- Is the OSR Dead? "OSR-style games currently capture over 9 percent of the RPG market according to ENWorld's Hot Role-playing Games. If you consider the Fifth Edition of Dungeons & Dragons to be part of that movement, it's nearly 70 percent of the entire RPG market. The OSR has gone mainstream. If the OSR stands for Old School Renaissance, it seems the Renaissance is over: D&D, in all of its previous editions, is now how most of us play our role-playing games."
- Mike Mearls did an AMA on Reddit back in 2014 where he talked about the influence of the OSR on 5E quite a bit, so this was at least the official view of 5E's own developers.
|I've met some people whose heads would explode if they saw this forum post from 2015.|
In fact, many people even back then derided 5E for being too old school. I remember people calling it a "nostalgia grab" and that it was "playing it safe" by regressing to an older philosophy of gaming.
The first system I learned and got into was 4E D&D, then 1E Pathfinder, then Star Wars Saga Edition, and then 5E D&D. And while those first few system transitions were pretty rough, switching to 5E D&D was the easiest fucking choice I've ever made in my life. It addressed every single problem I had with running Pathfinder.
Here are some common qualities of 5E that people point to as being emblematic of the old school:
- is still considered one of the core traits that defines 5E.
- Less focus on character creation. There isn't as much min-maxing and designing "builds" in 5E. It started with fewer classes than most new school games have and has only added one since then. In contrast, 3E D&D eventually acquired 84 base classes, and more than 700 prestige classes. Meanwhile in 5E, feats and multiclassing are even demoted to "optional" rules!
- Less tactical combat. 3E and 4E had stuff like flanking and grid-based combat and a million things that could provoke an opportunity attack and a very specific and unforgiving action economy. In 5E, you're more encouraged to just think of whatever cool thing you want to do like you're choreographing a fight scene in a movie. This breaks down a bit in the higher levels when magic gets more intense and there's lots of counterspelling going on, but it remains the most popular way to play 5E combat.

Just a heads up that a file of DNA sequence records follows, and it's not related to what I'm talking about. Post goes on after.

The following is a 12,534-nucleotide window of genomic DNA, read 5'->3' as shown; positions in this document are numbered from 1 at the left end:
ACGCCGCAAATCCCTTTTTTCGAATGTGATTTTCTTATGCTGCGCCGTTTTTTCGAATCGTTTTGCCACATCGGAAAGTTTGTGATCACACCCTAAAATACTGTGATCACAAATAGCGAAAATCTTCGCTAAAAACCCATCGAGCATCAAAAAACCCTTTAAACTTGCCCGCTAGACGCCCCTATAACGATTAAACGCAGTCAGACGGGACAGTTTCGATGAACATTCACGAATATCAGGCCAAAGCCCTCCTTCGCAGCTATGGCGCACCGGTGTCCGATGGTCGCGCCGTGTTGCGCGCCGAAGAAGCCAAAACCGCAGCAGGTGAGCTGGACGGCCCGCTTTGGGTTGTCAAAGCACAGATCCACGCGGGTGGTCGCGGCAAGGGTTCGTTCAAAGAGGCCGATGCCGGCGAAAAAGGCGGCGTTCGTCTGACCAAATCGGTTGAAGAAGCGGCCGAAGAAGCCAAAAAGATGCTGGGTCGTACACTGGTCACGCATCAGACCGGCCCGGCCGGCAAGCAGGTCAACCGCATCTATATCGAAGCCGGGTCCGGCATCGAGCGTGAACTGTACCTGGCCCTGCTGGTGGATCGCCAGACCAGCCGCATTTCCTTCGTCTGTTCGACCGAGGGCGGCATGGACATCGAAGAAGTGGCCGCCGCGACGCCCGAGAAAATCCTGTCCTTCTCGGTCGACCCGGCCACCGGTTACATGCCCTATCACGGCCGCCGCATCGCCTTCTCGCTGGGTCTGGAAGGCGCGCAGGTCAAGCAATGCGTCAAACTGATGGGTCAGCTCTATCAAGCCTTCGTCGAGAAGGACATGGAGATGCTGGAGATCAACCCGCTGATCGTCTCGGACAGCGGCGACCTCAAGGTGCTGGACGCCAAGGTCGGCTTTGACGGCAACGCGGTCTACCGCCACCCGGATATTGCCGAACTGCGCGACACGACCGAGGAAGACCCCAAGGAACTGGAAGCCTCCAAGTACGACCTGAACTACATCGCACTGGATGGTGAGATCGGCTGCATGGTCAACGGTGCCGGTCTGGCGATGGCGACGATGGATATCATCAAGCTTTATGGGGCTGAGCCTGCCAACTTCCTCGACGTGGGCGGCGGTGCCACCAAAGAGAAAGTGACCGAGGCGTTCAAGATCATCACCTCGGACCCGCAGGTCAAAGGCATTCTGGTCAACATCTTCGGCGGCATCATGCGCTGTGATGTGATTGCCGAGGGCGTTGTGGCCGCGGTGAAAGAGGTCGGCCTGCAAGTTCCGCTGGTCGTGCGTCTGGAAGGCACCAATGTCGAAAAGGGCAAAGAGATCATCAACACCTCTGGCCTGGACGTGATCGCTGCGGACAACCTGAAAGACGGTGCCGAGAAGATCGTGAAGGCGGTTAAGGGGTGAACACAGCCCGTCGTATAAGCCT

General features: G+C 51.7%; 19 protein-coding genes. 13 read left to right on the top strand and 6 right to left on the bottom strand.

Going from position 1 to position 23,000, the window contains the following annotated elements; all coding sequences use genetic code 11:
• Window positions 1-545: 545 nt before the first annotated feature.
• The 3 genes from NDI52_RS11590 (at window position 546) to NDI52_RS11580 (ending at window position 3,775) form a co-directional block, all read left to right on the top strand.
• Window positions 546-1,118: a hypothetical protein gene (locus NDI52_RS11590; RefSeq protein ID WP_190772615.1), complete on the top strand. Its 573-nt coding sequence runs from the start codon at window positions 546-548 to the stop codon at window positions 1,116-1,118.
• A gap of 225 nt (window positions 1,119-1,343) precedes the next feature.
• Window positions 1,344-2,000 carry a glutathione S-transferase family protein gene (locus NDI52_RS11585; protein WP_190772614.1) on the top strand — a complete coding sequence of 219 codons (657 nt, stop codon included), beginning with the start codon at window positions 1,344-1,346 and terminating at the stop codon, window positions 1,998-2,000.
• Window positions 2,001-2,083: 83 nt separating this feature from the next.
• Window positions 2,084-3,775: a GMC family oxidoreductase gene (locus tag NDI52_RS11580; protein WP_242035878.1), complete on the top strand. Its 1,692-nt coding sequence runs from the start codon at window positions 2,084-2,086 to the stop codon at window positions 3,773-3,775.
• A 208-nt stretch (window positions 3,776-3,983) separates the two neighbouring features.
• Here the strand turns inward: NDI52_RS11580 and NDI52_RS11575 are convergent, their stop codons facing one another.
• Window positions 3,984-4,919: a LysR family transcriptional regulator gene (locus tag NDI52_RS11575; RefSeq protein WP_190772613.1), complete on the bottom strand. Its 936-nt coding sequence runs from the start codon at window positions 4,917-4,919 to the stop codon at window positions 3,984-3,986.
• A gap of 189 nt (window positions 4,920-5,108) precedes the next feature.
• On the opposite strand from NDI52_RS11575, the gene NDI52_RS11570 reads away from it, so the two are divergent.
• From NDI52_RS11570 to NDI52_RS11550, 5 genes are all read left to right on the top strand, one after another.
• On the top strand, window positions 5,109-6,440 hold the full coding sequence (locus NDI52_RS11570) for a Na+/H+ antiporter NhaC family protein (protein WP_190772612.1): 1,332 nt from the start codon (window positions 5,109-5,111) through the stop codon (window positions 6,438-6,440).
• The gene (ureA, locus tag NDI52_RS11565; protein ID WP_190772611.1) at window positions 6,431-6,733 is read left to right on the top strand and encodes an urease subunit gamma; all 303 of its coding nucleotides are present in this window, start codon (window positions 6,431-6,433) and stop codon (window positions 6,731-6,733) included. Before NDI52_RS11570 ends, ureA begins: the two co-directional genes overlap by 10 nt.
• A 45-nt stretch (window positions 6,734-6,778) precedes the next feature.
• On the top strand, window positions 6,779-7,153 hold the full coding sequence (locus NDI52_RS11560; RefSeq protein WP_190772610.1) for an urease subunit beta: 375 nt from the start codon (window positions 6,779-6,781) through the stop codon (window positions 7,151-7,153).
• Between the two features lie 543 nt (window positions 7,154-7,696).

- Matt Finch's OSR primer also emphasizes having strong "abstract combat-fu," basically meaning that you should encourage "rulings over rules" in the moment-to-moment of combat. Be creative with your attacks and don't always do the straightforward "I roll to hit" and all that. Most people I know play 5E this way, and a particularly fond piece of 5E literature for me on the subject comes from the Wayfinder's Guide to Eberron, pictured here.
I suspect that many of those in the OSR who casually refer to 5E as shorthand for "new school" are actually aware of everything I've just said, but they're lazy and an inaccurate-but-commonly-recognized shorthand is convenient. But I've never given into this. There are many reasons to not like 5E or not want to play it, but whenever someone in the old school scene refers to it as "maximum crunch" or "obsessed with character creation" or "fixated on balance," it's hilariously revealing just how much they live in a bubble. I pray for your sake you never encounter a rulebook for Fantasy Craft or Exalted or Eclipse Phase.
I also frequent some 5E spaces on the internet, such as the r/dndnext subreddit. You know what they talk about there? Every single day it's just bitching and moaning about how simple and streamlined and unbalanced and loose 5E is. How they wish it were more like Pathfinder or 4E D&D. Many of them wish the action economy were more restricted and complicated and inconvenient, somehow.